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Behaviours

We learned about Typespecs in the previous lesson, here we’ll learn how to require a module to implement those specifications. In Elixir, this functionality is referred to as behaviours.

Table of Contents

Uses

Sometimes you want modules to share a public API, the solution for this in Elixir is behaviours. Behaviours perform two primary roles:

Elixir includes a number of behaviours such as GenServer, but in this lesson we’ll focus on creating our own instead.

Defining a behaviour

To better understand beahaviors let’s implement one for a worker module. These workers will be expected to implement two functions: init/1 and perform/2.

In order to accomplish this, we’ll use the @callback directive with syntax similar to @spec, this defines a required method; for macros we can use @macrocallback. Let’s specify the init/1 and perform/2 methods for our workers:

defmodule Example.Worker do
  @callback init(state :: term) :: {:ok, new_state :: term} | {:error, reason :: term}
  @callback perform(args :: term, state :: term) :: {:ok, result :: term, new_state :: term} | {:error, reason :: term, new_state :: term}
end

Here we’ve defined init/1 as accepting any value and returning a tuple of either {:ok, state} or {:error, reason}, this is a pretty standard initialization. Our perform/2 method will receive some arguments for the worker along with the state we initialized, we’ll expect perform/2 to return {:ok, result, state} or {:error, reason, state} much like GenServers.

Using behaviours

Now that we’ve defined our behaviour we can use it to create a variety of modules that all share the same public API. Adding a behaviour to our module is easy with the @behaviour attribute.

Using our new behaviour let’s create a module’s task will be downloading a remote file and saving it locally:

defmodule Example.Downloader do
  @behaviour Example.Worker

  def init(opts), do: {:ok, opts}

  def perform(url, opts) do
    url
    |> HTTPoison.get!
    |> Map.fetch(:body)
    |> write_file(opts[:path])
    |> respond(opts)
  end

  defp write_file(:error, _), do: {:error, :missing_body}
  defp write_file({:ok, contents}, path) do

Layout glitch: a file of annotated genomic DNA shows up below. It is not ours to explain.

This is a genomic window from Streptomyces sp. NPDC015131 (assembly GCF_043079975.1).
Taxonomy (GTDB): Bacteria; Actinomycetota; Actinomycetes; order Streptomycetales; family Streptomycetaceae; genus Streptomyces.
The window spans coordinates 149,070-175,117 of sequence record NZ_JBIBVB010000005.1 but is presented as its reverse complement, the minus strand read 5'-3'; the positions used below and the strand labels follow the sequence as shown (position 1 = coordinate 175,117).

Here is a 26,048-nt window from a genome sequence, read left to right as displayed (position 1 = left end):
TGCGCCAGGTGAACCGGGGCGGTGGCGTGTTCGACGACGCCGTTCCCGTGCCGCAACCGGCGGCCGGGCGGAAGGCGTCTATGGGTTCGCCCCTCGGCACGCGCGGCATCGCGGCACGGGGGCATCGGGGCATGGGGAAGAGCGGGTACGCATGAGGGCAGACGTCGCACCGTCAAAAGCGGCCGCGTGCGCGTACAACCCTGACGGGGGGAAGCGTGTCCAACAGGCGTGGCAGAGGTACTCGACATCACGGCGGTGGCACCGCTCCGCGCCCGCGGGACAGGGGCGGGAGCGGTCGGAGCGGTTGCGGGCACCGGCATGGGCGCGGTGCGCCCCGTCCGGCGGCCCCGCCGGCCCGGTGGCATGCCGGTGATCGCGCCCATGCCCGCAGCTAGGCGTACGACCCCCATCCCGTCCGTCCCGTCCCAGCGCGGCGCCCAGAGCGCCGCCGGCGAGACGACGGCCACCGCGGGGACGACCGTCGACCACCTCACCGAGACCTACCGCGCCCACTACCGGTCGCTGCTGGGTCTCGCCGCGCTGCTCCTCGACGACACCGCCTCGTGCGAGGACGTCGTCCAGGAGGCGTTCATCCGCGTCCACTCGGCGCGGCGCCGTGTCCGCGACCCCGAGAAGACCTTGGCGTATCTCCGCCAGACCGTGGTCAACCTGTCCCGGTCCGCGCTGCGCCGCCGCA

path
    |> Path.expand
    |> File.write(contents)
  end

  defp respond(:ok, opts), do: {:ok, opts[:path], opts}
  defp respond({:error, reason}, opts), do: {:error, reason, opts}
end

Or how about a worker that compresses an array of files? That’s possible too:

defmodule Example.Compressor do
  @behaviour Example.Worker

  def init(opts), do: {:ok, opts}

  def perform(payload, opts) do
    payload
    |> compress
    |> respond(opts)
  end

  defp compress({name, files}), do: :zip.create(name, files)

  defp respond({:ok, path}, opts), do: {:ok, path, opts}
  defp respond({:error, reason}, opts), do: {:error, reason, opts}
end

While the work performed is different, the public facing API isn’t, and any code leveraging these modules can interact with them knowing they’ll respond as expected. This gives us the ability to create any number of workers, all performing different tasks, but conforming to the same public API.

If we happen to add a behaviour but fail to implement all of the required functions, a compile time warning will be raised. To see this in action let’s modify our Example.Compressor code by removing the init/1 function:

defmodule Example.Compressor do
  @behaviour Example.Worker

  def perform(payload, opts) do
    payload
    |> compress
    |> respond(opts)
  end

  defp compress({name, files}), do: :zip.create(name, files)

  defp respond({:ok, path}, opts), do: {:ok, path, opts}
  defp respond({:error, reason}, opts), do: {:error, reason, opts}
end

Now when we compile our code we should see a warning:

lib/example/compressor.ex:1: warning: undefined behaviour function init/1 (for behaviour Example.Worker)
Compiled lib/example/compressor.ex

That’s it! Now we’re ready to build and share behaviours with others.


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